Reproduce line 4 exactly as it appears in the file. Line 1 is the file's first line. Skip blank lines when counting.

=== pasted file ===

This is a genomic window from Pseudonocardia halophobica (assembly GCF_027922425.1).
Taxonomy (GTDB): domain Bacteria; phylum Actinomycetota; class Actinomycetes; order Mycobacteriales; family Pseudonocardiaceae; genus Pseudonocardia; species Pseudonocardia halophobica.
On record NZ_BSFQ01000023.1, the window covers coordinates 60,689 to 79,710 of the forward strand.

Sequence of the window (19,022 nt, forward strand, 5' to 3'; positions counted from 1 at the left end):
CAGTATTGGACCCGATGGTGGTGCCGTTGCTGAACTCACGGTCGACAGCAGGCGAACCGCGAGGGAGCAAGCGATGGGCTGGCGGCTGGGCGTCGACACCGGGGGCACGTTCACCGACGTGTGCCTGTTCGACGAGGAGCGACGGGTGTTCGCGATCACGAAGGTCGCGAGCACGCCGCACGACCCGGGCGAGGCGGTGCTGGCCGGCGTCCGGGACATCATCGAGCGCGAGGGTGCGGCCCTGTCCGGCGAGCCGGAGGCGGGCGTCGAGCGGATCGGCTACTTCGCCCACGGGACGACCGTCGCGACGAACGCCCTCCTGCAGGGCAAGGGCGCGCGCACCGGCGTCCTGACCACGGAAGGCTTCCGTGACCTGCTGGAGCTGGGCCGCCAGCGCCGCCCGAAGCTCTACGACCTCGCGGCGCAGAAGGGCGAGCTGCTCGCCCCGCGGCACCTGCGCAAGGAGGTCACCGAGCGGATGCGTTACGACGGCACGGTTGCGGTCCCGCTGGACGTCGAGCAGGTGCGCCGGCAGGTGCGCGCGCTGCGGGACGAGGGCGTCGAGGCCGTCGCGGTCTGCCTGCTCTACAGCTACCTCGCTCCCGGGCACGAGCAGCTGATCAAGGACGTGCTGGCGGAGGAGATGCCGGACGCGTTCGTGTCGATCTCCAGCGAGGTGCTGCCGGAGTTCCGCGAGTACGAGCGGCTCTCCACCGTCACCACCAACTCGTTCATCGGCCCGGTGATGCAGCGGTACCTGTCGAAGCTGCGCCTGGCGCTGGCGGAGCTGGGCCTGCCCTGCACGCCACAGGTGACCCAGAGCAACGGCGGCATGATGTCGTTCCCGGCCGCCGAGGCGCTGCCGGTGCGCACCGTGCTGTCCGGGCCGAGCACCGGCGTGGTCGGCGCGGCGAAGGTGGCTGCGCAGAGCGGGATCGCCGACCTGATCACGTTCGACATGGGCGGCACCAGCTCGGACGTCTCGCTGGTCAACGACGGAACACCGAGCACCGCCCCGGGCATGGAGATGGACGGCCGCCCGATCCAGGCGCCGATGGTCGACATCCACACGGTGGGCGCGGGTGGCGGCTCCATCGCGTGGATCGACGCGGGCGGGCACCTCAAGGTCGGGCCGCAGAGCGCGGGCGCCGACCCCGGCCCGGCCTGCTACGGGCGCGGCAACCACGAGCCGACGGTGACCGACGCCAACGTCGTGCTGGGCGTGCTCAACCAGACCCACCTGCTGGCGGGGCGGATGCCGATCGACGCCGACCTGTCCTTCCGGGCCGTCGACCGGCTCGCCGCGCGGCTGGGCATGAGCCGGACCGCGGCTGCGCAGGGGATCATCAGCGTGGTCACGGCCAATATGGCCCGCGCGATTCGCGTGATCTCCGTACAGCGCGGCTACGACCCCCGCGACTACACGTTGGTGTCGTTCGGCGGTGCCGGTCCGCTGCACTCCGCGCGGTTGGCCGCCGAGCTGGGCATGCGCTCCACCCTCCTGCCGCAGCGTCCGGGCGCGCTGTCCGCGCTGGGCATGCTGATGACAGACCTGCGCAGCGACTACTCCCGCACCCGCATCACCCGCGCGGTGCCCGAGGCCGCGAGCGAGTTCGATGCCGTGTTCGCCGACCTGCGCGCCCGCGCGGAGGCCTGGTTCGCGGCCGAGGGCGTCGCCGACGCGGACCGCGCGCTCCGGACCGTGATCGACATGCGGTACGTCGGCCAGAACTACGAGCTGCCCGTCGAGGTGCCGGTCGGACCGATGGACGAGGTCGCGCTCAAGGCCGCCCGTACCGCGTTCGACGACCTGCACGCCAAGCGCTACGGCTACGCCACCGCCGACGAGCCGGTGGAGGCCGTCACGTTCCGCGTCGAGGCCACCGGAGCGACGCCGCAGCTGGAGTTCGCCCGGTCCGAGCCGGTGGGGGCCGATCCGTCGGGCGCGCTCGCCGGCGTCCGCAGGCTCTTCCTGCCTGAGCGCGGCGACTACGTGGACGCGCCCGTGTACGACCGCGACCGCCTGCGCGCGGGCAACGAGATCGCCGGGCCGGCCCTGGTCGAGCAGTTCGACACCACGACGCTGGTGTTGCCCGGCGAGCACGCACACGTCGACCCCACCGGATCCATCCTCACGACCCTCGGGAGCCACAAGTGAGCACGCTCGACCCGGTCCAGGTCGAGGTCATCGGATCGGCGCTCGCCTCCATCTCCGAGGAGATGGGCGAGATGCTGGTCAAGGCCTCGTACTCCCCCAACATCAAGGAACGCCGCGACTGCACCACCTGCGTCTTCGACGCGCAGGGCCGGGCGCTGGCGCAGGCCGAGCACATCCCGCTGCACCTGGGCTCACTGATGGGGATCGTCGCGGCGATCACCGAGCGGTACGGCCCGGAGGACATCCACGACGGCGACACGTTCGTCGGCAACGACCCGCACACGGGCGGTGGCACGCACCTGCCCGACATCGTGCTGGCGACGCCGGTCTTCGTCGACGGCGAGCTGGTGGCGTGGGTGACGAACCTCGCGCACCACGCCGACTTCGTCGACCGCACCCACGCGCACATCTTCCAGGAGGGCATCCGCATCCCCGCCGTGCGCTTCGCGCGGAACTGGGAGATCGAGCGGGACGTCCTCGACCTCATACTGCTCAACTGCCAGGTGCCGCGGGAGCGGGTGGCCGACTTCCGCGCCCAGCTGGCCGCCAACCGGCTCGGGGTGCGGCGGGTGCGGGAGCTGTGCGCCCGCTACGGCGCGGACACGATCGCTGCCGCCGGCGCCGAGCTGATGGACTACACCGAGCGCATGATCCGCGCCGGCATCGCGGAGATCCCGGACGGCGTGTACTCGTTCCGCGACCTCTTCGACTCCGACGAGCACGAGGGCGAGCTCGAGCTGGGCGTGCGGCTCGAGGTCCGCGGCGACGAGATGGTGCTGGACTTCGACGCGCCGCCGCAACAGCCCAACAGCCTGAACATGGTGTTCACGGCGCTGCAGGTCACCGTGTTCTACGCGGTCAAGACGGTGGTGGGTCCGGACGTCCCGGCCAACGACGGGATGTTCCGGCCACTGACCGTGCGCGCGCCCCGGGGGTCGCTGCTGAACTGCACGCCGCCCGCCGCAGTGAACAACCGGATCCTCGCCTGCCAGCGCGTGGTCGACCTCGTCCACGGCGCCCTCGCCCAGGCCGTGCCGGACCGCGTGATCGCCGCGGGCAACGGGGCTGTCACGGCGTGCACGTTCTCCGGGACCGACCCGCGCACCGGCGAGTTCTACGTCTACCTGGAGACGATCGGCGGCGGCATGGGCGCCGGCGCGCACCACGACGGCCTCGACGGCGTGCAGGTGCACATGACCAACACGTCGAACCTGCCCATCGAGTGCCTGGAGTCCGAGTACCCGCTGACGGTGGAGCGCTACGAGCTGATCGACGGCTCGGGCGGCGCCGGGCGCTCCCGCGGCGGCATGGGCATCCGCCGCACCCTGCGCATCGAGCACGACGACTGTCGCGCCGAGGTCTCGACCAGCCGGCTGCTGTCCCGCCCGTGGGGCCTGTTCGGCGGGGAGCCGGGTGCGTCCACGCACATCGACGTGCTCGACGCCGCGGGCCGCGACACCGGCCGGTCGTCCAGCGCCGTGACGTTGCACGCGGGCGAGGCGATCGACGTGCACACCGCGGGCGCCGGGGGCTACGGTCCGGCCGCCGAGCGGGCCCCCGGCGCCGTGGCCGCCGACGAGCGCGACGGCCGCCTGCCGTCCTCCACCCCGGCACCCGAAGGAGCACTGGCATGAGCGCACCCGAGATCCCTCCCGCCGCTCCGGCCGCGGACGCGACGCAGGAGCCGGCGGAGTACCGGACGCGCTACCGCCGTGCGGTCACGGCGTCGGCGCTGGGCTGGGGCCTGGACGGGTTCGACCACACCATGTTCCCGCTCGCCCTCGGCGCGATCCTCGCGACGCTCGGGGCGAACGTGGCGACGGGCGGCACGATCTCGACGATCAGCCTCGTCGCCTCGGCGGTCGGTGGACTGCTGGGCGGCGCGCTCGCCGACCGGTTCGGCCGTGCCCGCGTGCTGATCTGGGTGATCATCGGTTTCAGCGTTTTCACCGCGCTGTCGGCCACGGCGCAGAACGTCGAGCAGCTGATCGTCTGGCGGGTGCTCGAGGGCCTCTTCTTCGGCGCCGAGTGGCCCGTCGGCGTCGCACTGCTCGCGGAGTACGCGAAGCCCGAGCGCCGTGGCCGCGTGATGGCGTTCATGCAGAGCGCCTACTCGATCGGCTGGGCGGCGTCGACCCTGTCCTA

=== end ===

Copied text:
Sequence of the window (19,022 nt, forward strand, 5' to 3'; positions counted from 1 at the left end):